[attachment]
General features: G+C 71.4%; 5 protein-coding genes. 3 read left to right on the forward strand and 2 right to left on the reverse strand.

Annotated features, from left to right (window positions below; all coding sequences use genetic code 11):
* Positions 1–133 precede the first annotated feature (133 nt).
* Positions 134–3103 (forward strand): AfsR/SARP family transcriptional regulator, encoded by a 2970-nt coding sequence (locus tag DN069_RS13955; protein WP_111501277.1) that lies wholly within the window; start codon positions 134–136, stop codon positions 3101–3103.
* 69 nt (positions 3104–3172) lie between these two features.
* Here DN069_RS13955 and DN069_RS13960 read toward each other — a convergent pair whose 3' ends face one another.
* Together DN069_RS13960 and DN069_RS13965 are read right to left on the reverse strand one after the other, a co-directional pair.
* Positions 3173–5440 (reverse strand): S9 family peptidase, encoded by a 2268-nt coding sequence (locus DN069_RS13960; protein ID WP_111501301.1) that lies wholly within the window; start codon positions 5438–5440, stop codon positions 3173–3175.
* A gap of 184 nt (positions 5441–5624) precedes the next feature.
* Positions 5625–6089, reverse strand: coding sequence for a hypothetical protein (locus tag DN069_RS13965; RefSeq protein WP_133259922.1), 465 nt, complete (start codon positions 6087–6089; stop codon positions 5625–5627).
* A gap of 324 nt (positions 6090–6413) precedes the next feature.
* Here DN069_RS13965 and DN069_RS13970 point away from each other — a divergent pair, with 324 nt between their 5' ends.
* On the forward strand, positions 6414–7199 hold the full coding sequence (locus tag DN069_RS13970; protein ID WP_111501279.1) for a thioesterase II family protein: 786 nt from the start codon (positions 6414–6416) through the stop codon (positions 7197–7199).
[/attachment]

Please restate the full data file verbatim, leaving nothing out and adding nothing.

General features: G+C 71.4%; 5 protein-coding genes. 3 read left to right on the forward strand and 2 right to left on the reverse strand.

Annotated features, from left to right (window positions below; all coding sequences use genetic code 11):
* Positions 1–133 precede the first annotated feature (133 nt).
* Positions 134–3103 (forward strand): AfsR/SARP family transcriptional regulator, encoded by a 2970-nt coding sequence (locus tag DN069_RS13955; protein WP_111501277.1) that lies wholly within the window; start codon positions 134–136, stop codon positions 3101–3103.
* 69 nt (positions 3104–3172) lie between these two features.
* Here DN069_RS13955 and DN069_RS13960 read toward each other — a convergent pair whose 3' ends face one another.
* Together DN069_RS13960 and DN069_RS13965 are read right to left on the reverse strand one after the other, a co-directional pair.
* Positions 3173–5440 (reverse strand): S9 family peptidase, encoded by a 2268-nt coding sequence (locus DN069_RS13960; protein ID WP_111501301.1) that lies wholly within the window; start codon positions 5438–5440, stop codon positions 3173–3175.
* A gap of 184 nt (positions 5441–5624) precedes the next feature.
* Positions 5625–6089, reverse strand: coding sequence for a hypothetical protein (locus tag DN069_RS13965; RefSeq protein WP_133259922.1), 465 nt, complete (start codon positions 6087–6089; stop codon positions 5625–5627).
* A gap of 324 nt (positions 6090–6413) precedes the next feature.
* Here DN069_RS13965 and DN069_RS13970 point away from each other — a divergent pair, with 324 nt between their 5' ends.
* On the forward strand, positions 6414–7199 hold the full coding sequence (locus tag DN069_RS13970; protein ID WP_111501279.1) for a thioesterase II family protein: 786 nt from the start codon (positions 6414–6416) through the stop codon (positions 7197–7199).